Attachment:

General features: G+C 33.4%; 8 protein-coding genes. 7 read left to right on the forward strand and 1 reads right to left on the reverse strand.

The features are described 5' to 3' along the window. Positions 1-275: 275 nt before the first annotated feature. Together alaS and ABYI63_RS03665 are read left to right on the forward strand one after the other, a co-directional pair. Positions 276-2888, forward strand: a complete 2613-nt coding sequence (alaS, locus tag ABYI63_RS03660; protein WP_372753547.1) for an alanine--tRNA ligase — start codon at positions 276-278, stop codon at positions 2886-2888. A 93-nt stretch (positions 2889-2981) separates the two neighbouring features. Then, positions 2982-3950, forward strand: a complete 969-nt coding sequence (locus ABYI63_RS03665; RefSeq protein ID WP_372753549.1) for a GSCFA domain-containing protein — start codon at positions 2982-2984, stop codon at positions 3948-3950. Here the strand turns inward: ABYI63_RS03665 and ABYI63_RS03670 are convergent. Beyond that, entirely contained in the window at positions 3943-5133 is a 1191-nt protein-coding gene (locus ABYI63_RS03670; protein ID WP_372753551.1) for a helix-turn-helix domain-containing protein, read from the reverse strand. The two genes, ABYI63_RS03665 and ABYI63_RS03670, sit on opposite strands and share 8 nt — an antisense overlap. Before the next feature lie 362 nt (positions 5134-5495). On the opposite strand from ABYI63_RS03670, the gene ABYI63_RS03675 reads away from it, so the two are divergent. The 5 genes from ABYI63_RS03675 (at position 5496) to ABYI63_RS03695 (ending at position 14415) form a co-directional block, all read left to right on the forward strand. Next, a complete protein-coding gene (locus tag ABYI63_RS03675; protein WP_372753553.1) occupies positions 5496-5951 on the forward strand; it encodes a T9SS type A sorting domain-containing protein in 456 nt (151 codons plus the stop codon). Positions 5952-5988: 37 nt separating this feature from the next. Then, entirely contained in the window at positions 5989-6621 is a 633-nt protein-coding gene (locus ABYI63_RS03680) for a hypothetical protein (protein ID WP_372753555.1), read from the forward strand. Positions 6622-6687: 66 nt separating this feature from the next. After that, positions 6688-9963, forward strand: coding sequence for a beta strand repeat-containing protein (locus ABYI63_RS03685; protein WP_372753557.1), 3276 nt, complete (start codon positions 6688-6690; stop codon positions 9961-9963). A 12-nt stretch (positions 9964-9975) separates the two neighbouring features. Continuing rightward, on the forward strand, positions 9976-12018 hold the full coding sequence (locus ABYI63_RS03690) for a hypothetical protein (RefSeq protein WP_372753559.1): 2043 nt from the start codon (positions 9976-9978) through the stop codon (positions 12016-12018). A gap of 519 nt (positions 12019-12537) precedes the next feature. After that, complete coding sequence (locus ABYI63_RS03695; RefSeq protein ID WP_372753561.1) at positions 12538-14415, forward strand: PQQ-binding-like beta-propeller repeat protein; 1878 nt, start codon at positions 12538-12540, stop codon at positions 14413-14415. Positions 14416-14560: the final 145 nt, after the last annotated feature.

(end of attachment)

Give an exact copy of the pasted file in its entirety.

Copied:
General features: G+C 33.4%; 8 protein-coding genes. 7 read left to right on the forward strand and 1 reads right to left on the reverse strand.

The features are described 5' to 3' along the window. Positions 1-275: 275 nt before the first annotated feature. Together alaS and ABYI63_RS03665 are read left to right on the forward strand one after the other, a co-directional pair. Positions 276-2888, forward strand: a complete 2613-nt coding sequence (alaS, locus tag ABYI63_RS03660; protein WP_372753547.1) for an alanine--tRNA ligase — start codon at positions 276-278, stop codon at positions 2886-2888. A 93-nt stretch (positions 2889-2981) separates the two neighbouring features. Then, positions 2982-3950, forward strand: a complete 969-nt coding sequence (locus ABYI63_RS03665; RefSeq protein ID WP_372753549.1) for a GSCFA domain-containing protein — start codon at positions 2982-2984, stop codon at positions 3948-3950. Here the strand turns inward: ABYI63_RS03665 and ABYI63_RS03670 are convergent. Beyond that, entirely contained in the window at positions 3943-5133 is a 1191-nt protein-coding gene (locus ABYI63_RS03670; protein ID WP_372753551.1) for a helix-turn-helix domain-containing protein, read from the reverse strand. The two genes, ABYI63_RS03665 and ABYI63_RS03670, sit on opposite strands and share 8 nt — an antisense overlap. Before the next feature lie 362 nt (positions 5134-5495). On the opposite strand from ABYI63_RS03670, the gene ABYI63_RS03675 reads away from it, so the two are divergent. The 5 genes from ABYI63_RS03675 (at position 5496) to ABYI63_RS03695 (ending at position 14415) form a co-directional block, all read left to right on the forward strand. Next, a complete protein-coding gene (locus tag ABYI63_RS03675; protein WP_372753553.1) occupies positions 5496-5951 on the forward strand; it encodes a T9SS type A sorting domain-containing protein in 456 nt (151 codons plus the stop codon). Positions 5952-5988: 37 nt separating this feature from the next. Then, entirely contained in the window at positions 5989-6621 is a 633-nt protein-coding gene (locus ABYI63_RS03680) for a hypothetical protein (protein ID WP_372753555.1), read from the forward strand. Positions 6622-6687: 66 nt separating this feature from the next. After that, positions 6688-9963, forward strand: coding sequence for a beta strand repeat-containing protein (locus ABYI63_RS03685; protein WP_372753557.1), 3276 nt, complete (start codon positions 6688-6690; stop codon positions 9961-9963). A 12-nt stretch (positions 9964-9975) separates the two neighbouring features. Continuing rightward, on the forward strand, positions 9976-12018 hold the full coding sequence (locus ABYI63_RS03690) for a hypothetical protein (RefSeq protein WP_372753559.1): 2043 nt from the start codon (positions 9976-9978) through the stop codon (positions 12016-12018). A gap of 519 nt (positions 12019-12537) precedes the next feature. After that, complete coding sequence (locus ABYI63_RS03695; RefSeq protein ID WP_372753561.1) at positions 12538-14415, forward strand: PQQ-binding-like beta-propeller repeat protein; 1878 nt, start codon at positions 12538-12540, stop codon at positions 14413-14415. Positions 14416-14560: the final 145 nt, after the last annotated feature.